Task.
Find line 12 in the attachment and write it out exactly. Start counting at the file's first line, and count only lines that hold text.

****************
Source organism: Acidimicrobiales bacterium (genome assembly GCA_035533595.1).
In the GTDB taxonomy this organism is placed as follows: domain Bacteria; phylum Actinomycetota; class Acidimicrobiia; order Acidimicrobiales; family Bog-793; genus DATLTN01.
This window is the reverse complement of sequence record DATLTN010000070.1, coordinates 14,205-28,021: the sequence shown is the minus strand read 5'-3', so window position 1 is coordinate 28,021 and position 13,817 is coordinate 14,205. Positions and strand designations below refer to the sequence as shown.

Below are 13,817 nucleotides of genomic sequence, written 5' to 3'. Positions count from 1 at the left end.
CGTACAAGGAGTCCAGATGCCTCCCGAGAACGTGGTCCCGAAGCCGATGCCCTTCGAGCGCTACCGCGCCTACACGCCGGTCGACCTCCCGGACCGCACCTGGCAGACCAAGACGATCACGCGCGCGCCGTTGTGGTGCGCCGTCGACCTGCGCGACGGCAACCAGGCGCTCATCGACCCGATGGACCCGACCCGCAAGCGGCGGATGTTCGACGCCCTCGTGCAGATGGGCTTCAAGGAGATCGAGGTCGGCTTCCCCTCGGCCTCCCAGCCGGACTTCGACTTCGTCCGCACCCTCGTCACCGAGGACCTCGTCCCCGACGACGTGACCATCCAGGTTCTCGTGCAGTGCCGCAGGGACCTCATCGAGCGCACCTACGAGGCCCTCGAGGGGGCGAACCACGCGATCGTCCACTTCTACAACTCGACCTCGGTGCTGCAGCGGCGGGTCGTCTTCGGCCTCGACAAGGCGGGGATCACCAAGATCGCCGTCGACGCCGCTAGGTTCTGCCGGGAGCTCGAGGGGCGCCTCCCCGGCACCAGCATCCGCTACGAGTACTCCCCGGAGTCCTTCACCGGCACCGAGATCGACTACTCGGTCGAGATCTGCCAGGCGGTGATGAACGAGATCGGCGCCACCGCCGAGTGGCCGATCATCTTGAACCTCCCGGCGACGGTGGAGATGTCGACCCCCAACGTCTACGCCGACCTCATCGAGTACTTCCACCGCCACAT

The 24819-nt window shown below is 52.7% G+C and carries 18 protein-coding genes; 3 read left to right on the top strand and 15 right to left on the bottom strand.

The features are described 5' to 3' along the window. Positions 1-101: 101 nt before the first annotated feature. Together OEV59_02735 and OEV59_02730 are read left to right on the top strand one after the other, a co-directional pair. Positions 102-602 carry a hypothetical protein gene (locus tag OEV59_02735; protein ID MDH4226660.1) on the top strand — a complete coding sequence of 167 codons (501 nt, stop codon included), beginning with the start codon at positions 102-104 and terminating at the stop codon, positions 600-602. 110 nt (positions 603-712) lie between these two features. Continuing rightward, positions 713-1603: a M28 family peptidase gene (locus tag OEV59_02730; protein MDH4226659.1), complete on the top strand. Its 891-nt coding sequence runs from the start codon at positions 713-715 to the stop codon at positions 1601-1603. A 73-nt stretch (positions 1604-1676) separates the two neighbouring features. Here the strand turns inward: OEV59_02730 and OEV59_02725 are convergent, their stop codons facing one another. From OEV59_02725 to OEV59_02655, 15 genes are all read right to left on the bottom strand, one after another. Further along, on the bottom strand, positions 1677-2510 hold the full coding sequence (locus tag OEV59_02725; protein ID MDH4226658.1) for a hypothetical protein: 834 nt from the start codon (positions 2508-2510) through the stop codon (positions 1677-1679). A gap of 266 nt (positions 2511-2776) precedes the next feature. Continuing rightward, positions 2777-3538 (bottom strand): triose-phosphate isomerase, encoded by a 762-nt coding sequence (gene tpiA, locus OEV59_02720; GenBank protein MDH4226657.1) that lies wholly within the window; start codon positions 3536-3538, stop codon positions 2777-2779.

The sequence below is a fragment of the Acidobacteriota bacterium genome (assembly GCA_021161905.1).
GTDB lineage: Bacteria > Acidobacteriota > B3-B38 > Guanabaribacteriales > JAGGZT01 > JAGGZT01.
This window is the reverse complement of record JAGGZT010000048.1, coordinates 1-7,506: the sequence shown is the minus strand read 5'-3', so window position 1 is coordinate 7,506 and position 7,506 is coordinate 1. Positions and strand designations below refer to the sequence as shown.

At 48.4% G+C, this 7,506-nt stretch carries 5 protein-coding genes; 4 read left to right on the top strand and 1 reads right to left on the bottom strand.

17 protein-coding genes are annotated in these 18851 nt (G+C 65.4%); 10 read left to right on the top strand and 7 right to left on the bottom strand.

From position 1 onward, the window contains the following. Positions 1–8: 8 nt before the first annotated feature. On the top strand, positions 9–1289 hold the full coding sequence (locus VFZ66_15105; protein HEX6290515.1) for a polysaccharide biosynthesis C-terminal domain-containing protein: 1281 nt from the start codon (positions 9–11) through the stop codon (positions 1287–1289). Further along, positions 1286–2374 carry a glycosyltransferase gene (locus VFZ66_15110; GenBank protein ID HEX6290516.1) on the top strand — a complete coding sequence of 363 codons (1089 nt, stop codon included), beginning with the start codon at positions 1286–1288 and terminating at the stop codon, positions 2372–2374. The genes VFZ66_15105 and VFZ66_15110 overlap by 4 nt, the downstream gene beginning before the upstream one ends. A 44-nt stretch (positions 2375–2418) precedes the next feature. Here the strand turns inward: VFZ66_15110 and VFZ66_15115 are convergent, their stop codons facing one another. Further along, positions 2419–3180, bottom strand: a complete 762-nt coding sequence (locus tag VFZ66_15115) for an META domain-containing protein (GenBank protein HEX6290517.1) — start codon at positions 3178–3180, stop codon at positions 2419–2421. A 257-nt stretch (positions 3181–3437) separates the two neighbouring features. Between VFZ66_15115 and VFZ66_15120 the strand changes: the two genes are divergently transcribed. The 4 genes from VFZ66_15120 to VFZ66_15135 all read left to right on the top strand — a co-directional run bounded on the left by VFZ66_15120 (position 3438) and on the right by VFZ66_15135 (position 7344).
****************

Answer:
17 protein-coding genes are annotated in these 18851 nt (G+C 65.4%); 10 read left to right on the top strand and 7 right to left on the bottom strand.